Michael O'Neill's side made up of veterans and players operating outside the Premier League face Switzerland over two legs for a place at next year's World Cup
Northern Ireland a triumph of the collective who can achieve something seismic
Michael O’Neill was relegated in his first game as a manager. Aaron Hughes made his international debut in the 20th century and announced his international retirement six years ago. Josh Magennis was a goalkeeper until 2008 and now he is his country’s first-choice striker.
Each, in his own way, reflects the remarkable elements of the Northern Ireland story. They have been obscured somewhat by Iceland’s overachievers, but while only two of the world’s eight most populous countries will be at the World Cup, a province with a population of 1.8 million could join them. No wonder the winger Stuart Dallas told the BBC: “I don’t think I have enough words to describe what it would mean to the people of Northern Ireland.”
Only Switzerland stand in their way of a place in Russia. Northern Ireland will be underdogs, but then they usually are. Switzerland won nine of their 10 qualifiers, finishing level on points with the Euro 2016 champions Portugal. They are ranked 11th in the world and are looking to reach a fourth consecutive World Cup. Northern Ireland have not played in one since 1986, two years before a teenage winger, O’Neill, made his international debut.
His achievements may have dulled the sense of surprise. They should not.
“I think the players who have been around the squad for longer know how difficult it is to get consistent results at international level,” said the captain Steven Davis.
There was a point when Northern Ireland’s were consistently bad. But they reached the last 16 of Euro 2016 and have spent the last few years beating sides – Norway, Czech Republic, Ukraine, Greece, Hungary – who, by most logical criteria, ought to be their superiors. But they kept seven clean sheets in 10 qualifiers and have only lost one competitive game in four years at Windsor Park. Even that was to the world champions Germany.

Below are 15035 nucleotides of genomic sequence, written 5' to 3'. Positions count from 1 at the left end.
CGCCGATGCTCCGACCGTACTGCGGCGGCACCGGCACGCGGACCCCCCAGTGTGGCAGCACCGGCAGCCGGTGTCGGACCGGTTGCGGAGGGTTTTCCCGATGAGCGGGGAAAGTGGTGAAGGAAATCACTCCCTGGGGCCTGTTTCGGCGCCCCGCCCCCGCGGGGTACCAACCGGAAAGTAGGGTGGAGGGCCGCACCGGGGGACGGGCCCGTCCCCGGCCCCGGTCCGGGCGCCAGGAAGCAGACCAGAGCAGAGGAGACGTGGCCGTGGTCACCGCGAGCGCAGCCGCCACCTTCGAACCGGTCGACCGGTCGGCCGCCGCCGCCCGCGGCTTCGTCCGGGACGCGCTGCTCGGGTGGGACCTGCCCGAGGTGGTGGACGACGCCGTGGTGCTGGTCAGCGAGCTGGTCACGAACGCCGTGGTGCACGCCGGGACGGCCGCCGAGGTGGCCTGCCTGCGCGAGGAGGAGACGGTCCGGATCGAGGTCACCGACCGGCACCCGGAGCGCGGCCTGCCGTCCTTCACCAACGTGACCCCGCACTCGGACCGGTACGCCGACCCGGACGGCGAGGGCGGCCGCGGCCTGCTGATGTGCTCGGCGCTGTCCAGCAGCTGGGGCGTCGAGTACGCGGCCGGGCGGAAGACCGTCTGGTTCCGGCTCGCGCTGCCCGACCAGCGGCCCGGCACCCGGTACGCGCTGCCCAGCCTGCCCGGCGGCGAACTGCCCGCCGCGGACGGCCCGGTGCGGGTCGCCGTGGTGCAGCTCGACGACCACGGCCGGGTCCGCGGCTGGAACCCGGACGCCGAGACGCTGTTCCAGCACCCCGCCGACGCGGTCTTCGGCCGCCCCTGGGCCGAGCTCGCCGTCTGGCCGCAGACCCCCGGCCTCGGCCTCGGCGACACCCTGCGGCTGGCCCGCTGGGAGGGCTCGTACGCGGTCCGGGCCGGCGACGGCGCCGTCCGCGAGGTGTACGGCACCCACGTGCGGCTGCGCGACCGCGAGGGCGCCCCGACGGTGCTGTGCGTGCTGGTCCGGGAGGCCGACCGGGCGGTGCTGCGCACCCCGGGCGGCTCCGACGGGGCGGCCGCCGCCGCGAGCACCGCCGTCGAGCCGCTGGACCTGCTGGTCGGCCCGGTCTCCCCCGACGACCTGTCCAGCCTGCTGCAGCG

It is a sign of a stunning turnaround. O’Neill, whose time in the dugout began so inauspiciously with the Scottish minnows Brechin in 2006, is no stranger to slow beginnings. He only won one of his first 18 games as Northern Ireland manager as they slipped to 129th in the world.
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He has had to make the most of what seemed a wretched inheritance. Gareth McAuley was considering international retirement when he was appointed. Hughes had already announced his. Now if the two 37-year-old defenders do not figure together it will be because Hughes is a doubt. The defence built around veterans will be pivotal.
"We need it to be close because I don't think we are going to come through a high-scoring tie," O'Neill told the BBC. "It's important not to concede at home.”
The outstanding Jonny Evans will be pivotal in that defensive effort and not just because he is one of only two Northern Ireland players to make more than five Premier League appearances this season. The other is the captain Davis, who is set to win his 100th cap, joining Hughes and the 1982 and 1986 World Cup goalkeeper Pat Jennings in a select club.
Jennings belongs alongside George Best, Norman Whiteside, Danny Blanchflower, Harry Gregg and the Republic of Ireland manager Martin O’Neill among the province’s greatest players. Some of the current crop are rather lesser talents. This is a triumph of the collective.
O’Neill reflected on his own playing days in Michael Walker’s new book Green Shoots. “I enjoyed the two years at Wigan but I was never picked for the international squad,” he said. “Now I am consistently picking players from League One.”
Magennis, goalkeeper turned Charlton Athletic forward, is one of them. It is no surprise that, as Davis admitted: “We never really made that step to feel as though we were really going to achieve it.”
Then they qualified for Euro 2016, and made it to the knockout stages. Now, once again, Northern Ireland feel they can achieve something seismic.